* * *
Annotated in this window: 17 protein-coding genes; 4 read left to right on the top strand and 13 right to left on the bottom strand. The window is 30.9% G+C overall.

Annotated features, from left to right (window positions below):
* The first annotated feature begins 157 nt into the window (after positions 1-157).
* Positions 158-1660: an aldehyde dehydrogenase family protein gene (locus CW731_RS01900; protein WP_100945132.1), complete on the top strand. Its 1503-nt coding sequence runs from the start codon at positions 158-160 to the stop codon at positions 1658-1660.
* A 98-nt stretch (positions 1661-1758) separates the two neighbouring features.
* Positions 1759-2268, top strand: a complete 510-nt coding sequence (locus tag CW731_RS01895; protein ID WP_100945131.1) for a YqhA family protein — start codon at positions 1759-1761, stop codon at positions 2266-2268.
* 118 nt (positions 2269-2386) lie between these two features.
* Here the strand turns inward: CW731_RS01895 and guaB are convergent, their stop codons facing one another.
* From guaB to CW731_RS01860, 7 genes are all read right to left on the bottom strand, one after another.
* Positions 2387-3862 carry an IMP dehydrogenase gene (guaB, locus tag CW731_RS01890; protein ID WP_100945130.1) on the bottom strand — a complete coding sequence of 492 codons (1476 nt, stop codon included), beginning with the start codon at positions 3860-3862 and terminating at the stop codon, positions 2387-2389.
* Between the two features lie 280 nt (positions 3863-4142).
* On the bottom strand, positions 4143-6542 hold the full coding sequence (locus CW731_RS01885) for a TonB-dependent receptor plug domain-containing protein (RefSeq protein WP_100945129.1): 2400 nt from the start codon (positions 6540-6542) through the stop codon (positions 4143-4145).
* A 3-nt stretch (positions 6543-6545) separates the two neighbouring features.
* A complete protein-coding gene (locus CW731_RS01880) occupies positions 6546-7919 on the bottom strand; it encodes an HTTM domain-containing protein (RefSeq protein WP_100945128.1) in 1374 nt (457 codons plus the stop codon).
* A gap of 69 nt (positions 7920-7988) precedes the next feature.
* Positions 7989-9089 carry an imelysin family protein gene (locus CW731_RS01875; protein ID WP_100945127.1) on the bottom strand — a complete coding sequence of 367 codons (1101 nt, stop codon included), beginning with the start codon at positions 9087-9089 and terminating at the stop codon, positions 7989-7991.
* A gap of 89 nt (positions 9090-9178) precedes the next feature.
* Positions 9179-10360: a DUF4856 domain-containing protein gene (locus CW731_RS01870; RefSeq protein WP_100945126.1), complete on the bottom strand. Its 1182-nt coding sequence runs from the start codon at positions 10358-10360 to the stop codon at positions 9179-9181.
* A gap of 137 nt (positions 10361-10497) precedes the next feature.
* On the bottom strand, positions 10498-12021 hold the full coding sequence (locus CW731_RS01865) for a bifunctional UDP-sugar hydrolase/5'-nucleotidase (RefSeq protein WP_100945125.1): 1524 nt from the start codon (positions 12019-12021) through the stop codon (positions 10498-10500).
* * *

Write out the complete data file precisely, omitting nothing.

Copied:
Annotated in this window: 17 protein-coding genes; 4 read left to right on the top strand and 13 right to left on the bottom strand. The window is 30.9% G+C overall.

Annotated features, from left to right (window positions below):
* The first annotated feature begins 157 nt into the window (after positions 1-157).
* Positions 158-1660: an aldehyde dehydrogenase family protein gene (locus CW731_RS01900; protein WP_100945132.1), complete on the top strand. Its 1503-nt coding sequence runs from the start codon at positions 158-160 to the stop codon at positions 1658-1660.
* A 98-nt stretch (positions 1661-1758) separates the two neighbouring features.
* Positions 1759-2268, top strand: a complete 510-nt coding sequence (locus tag CW731_RS01895; protein ID WP_100945131.1) for a YqhA family protein — start codon at positions 1759-1761, stop codon at positions 2266-2268.
* 118 nt (positions 2269-2386) lie between these two features.
* Here the strand turns inward: CW731_RS01895 and guaB are convergent, their stop codons facing one another.
* From guaB to CW731_RS01860, 7 genes are all read right to left on the bottom strand, one after another.
* Positions 2387-3862 carry an IMP dehydrogenase gene (guaB, locus tag CW731_RS01890; protein ID WP_100945130.1) on the bottom strand — a complete coding sequence of 492 codons (1476 nt, stop codon included), beginning with the start codon at positions 3860-3862 and terminating at the stop codon, positions 2387-2389.
* Between the two features lie 280 nt (positions 3863-4142).
* On the bottom strand, positions 4143-6542 hold the full coding sequence (locus CW731_RS01885) for a TonB-dependent receptor plug domain-containing protein (RefSeq protein WP_100945129.1): 2400 nt from the start codon (positions 6540-6542) through the stop codon (positions 4143-4145).
* A 3-nt stretch (positions 6543-6545) separates the two neighbouring features.
* A complete protein-coding gene (locus CW731_RS01880) occupies positions 6546-7919 on the bottom strand; it encodes an HTTM domain-containing protein (RefSeq protein WP_100945128.1) in 1374 nt (457 codons plus the stop codon).
* A gap of 69 nt (positions 7920-7988) precedes the next feature.
* Positions 7989-9089 carry an imelysin family protein gene (locus CW731_RS01875; protein ID WP_100945127.1) on the bottom strand — a complete coding sequence of 367 codons (1101 nt, stop codon included), beginning with the start codon at positions 9087-9089 and terminating at the stop codon, positions 7989-7991.
* A gap of 89 nt (positions 9090-9178) precedes the next feature.
* Positions 9179-10360: a DUF4856 domain-containing protein gene (locus CW731_RS01870; RefSeq protein WP_100945126.1), complete on the bottom strand. Its 1182-nt coding sequence runs from the start codon at positions 10358-10360 to the stop codon at positions 9179-9181.
* A gap of 137 nt (positions 10361-10497) precedes the next feature.
* On the bottom strand, positions 10498-12021 hold the full coding sequence (locus CW731_RS01865) for a bifunctional UDP-sugar hydrolase/5'-nucleotidase (RefSeq protein WP_100945125.1): 1524 nt from the start codon (positions 12019-12021) through the stop codon (positions 10498-10500).